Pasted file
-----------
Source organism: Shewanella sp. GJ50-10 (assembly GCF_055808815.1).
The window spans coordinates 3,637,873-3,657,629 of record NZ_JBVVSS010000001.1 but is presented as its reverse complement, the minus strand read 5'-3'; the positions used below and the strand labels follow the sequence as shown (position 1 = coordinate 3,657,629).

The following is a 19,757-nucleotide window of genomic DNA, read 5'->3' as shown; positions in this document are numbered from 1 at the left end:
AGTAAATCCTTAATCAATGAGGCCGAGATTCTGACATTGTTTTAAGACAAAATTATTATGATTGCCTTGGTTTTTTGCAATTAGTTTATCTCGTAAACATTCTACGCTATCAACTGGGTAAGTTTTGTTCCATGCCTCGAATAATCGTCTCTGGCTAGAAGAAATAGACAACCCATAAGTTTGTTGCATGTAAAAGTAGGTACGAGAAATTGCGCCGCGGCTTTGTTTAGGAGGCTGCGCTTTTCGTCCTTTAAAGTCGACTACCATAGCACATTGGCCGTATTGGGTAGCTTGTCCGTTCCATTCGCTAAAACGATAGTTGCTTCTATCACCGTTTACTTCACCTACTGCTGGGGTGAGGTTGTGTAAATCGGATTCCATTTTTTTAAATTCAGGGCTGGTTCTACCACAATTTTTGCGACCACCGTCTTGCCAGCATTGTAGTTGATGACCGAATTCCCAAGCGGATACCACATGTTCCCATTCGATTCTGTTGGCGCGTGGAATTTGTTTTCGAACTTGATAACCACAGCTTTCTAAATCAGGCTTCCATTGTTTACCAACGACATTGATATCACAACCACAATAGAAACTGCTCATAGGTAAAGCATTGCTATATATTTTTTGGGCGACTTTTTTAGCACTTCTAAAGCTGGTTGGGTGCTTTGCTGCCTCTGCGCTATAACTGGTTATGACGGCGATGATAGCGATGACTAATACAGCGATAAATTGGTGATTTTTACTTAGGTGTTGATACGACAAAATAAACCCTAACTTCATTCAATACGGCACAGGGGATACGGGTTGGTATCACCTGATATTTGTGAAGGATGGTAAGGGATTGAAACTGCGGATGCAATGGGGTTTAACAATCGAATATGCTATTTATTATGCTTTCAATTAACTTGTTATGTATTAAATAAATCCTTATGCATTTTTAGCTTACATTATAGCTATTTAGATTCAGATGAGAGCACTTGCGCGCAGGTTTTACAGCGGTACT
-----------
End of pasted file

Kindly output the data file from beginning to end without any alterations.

Source organism: Shewanella sp. GJ50-10 (assembly GCF_055808815.1).
The window spans coordinates 3,637,873-3,657,629 of record NZ_JBVVSS010000001.1 but is presented as its reverse complement, the minus strand read 5'-3'; the positions used below and the strand labels follow the sequence as shown (position 1 = coordinate 3,657,629).

The following is a 19,757-nucleotide window of genomic DNA, read 5'->3' as shown; positions in this document are numbered from 1 at the left end:
AGTAAATCCTTAATCAATGAGGCCGAGATTCTGACATTGTTTTAAGACAAAATTATTATGATTGCCTTGGTTTTTTGCAATTAGTTTATCTCGTAAACATTCTACGCTATCAACTGGGTAAGTTTTGTTCCATGCCTCGAATAATCGTCTCTGGCTAGAAGAAATAGACAACCCATAAGTTTGTTGCATGTAAAAGTAGGTACGAGAAATTGCGCCGCGGCTTTGTTTAGGAGGCTGCGCTTTTCGTCCTTTAAAGTCGACTACCATAGCACATTGGCCGTATTGGGTAGCTTGTCCGTTCCATTCGCTAAAACGATAGTTGCTTCTATCACCGTTTACTTCACCTACTGCTGGGGTGAGGTTGTGTAAATCGGATTCCATTTTTTTAAATTCAGGGCTGGTTCTACCACAATTTTTGCGACCACCGTCTTGCCAGCATTGTAGTTGATGACCGAATTCCCAAGCGGATACCACATGTTCCCATTCGATTCTGTTGGCGCGTGGAATTTGTTTTCGAACTTGATAACCACAGCTTTCTAAATCAGGCTTCCATTGTTTACCAACGACATTGATATCACAACCACAATAGAAACTGCTCATAGGTAAAGCATTGCTATATATTTTTTGGGCGACTTTTTTAGCACTTCTAAAGCTGGTTGGGTGCTTTGCTGCCTCTGCGCTATAACTGGTTATGACGGCGATGATAGCGATGACTAATACAGCGATAAATTGGTGATTTTTACTTAGGTGTTGATACGACAAAATAAACCCTAACTTCATTCAATACGGCACAGGGGATACGGGTTGGTATCACCTGATATTTGTGAAGGATGGTAAGGGATTGAAACTGCGGATGCAATGGGGTTTAACAATCGAATATGCTATTTATTATGCTTTCAATTAACTTGTTATGTATTAAATAAATCCTTATGCATTTTTAGCTTACATTATAGCTATTTAGATTCAGATGAGAGCACTTGCGCGCAGGTTTTACAGCGGTACT